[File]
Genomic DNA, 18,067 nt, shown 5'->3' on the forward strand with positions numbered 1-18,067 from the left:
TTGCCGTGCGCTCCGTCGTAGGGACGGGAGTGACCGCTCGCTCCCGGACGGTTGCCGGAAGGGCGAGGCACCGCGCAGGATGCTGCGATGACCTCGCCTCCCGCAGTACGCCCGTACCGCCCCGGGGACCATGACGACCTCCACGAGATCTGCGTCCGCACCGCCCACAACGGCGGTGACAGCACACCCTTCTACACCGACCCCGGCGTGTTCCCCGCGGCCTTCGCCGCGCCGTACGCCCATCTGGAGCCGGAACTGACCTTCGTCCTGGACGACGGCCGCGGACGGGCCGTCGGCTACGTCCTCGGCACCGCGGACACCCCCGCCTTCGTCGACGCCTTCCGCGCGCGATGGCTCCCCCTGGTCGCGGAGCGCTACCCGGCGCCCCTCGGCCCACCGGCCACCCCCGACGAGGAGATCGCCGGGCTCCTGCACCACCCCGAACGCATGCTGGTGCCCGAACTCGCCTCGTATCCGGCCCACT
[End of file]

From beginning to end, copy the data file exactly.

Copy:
Genomic DNA, 18,067 nt, shown 5'->3' on the forward strand with positions numbered 1-18,067 from the left:
TTGCCGTGCGCTCCGTCGTAGGGACGGGAGTGACCGCTCGCTCCCGGACGGTTGCCGGAAGGGCGAGGCACCGCGCAGGATGCTGCGATGACCTCGCCTCCCGCAGTACGCCCGTACCGCCCCGGGGACCATGACGACCTCCACGAGATCTGCGTCCGCACCGCCCACAACGGCGGTGACAGCACACCCTTCTACACCGACCCCGGCGTGTTCCCCGCGGCCTTCGCCGCGCCGTACGCCCATCTGGAGCCGGAACTGACCTTCGTCCTGGACGACGGCCGCGGACGGGCCGTCGGCTACGTCCTCGGCACCGCGGACACCCCCGCCTTCGTCGACGCCTTCCGCGCGCGATGGCTCCCCCTGGTCGCGGAGCGCTACCCGGCGCCCCTCGGCCCACCGGCCACCCCCGACGAGGAGATCGCCGGGCTCCTGCACCACCCCGAACGCATGCTGGTGCCCGAACTCGCCTCGTATCCGGCCCACT